(Adds Fitch report details in paragraphs 14-17)
By Samuel Shen and Kazunori Takada
SHANGHAI Dec 5 The husband of the employee
sacked by China's Hua Xia Bank Ltd for allegedly
selling wealth management products without authorisation said
his wife had been made a scapegoat to deflect the bank's
responsibility for the failed products, local media reported on
Hua Xia Bank said on Monday that an employee at the bank's
Jiading branch in a Shanghai suburb sold products issued by the
Zhongding Wealth Investment Center without permission, and a
police investigation was under way.
Hua Xia's statement followed media reports that the products
had stopped making payments to investors upon maturity.
In the last few years, sales of so-called wealth management
products have soared in China, as banks compete for deposits in
higher interest rate products than those offered on savings
Sales of the products grew to 12.14 trillion yuan ($1.95
trillion) in the first half of 2012, according to a July report
by consultancy CN Benefit. Hua Xia Bank was one of the five most
active issuers cited in the report.
On Wednesday, the news portal of Chinese firm Netease Inc
quoted the employee's husband as saying the bank should
bear responsibility. The man, identified only by his surname Xu,
has hired lawyers to defend his wife, who has been arrested and
is in police custody, the news portal reported.
"As a customer manager, Tingting (his wife) had no authority
to transfer money over the counter or examine product risks,"
the husband told Netease.
"The products had been on sale for half a year, and now the
bank is pushing the responsibility on her. Why is the bank
sacking her now, when the products failed, rather than six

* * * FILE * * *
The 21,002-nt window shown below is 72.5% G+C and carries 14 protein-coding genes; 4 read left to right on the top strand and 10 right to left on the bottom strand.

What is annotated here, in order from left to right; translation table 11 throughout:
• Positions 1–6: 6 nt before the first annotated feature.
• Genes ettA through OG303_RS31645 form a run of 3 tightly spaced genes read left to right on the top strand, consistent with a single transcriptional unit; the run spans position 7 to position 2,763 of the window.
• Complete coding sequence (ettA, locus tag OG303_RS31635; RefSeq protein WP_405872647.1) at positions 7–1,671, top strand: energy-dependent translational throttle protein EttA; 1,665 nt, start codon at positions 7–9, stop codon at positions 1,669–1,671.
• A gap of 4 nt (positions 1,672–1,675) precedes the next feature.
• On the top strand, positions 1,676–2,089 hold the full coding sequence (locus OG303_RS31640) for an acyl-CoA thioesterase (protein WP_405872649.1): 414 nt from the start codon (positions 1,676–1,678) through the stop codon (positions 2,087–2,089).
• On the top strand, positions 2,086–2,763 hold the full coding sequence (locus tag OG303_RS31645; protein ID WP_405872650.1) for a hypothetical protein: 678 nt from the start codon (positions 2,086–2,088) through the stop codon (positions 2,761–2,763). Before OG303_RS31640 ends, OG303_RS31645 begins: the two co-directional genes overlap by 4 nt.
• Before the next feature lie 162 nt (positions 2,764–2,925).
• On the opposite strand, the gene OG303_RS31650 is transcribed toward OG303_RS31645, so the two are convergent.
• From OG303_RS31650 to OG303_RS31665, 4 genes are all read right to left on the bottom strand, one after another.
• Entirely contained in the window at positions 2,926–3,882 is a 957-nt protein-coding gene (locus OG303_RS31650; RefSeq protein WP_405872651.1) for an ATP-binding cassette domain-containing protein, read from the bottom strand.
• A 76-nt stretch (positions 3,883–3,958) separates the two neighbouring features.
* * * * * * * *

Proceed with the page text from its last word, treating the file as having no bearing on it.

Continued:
Hua Xia reiterated its stance on Wednesday, saying the bank
had no direct relations with the product.
"Hua Xia has never been a distributor of the scheme," the
bank, partly owned by Deutsche Bank, said in a
statement to Reuters.
"The scheme is a suspected crime and the public security
bureau has stepped in to investigate," it said, adding the bank
will fully cooperate with the investigation and will communicate
Attempts to reach Xu were unsuccessful.
It was not clear how many of the wealth management products
had been sold, but a spokesman for Hua Xia's Shanghai operations
said on Tuesday the bank may face some liability over the issue,
Fitch Ratings said in a report on Wednesday that the
increasing issuance of wealth management products (WMP) by
Chinese banks presents a growing risk to the sector, notably to
smaller banks, which have been the main drivers recently.
"Managing WMP issuance and payouts is becoming a growing
logistical challenge," Charlene Chu, head of Chinese banks'
ratings at Fitch, said in a statement.
"Add to this poor disclosure plus the fact that many of the
assets and liabilities spend much of their life off-balance
sheet and there is clearly cause for concern."
The report said the Hua Xia case highlights the reputational
risk incurred by banks in selling some investment products to
investors, including those issued by a third-party.
So far, there has not been a high-profile case of default by
a Chinese wealth management product, many of which are marketed
by banks and highly sought by retail depositors attracted by
their higher interest rates. Banks' liability for the
performance of third-party instruments is untested.
Many of the products essentially channel money to the
so-called shadow banking system, where they help fund real
estate and other projects at very high interest rates.
(Editing by Ken Wills and Jonathan Thatcher)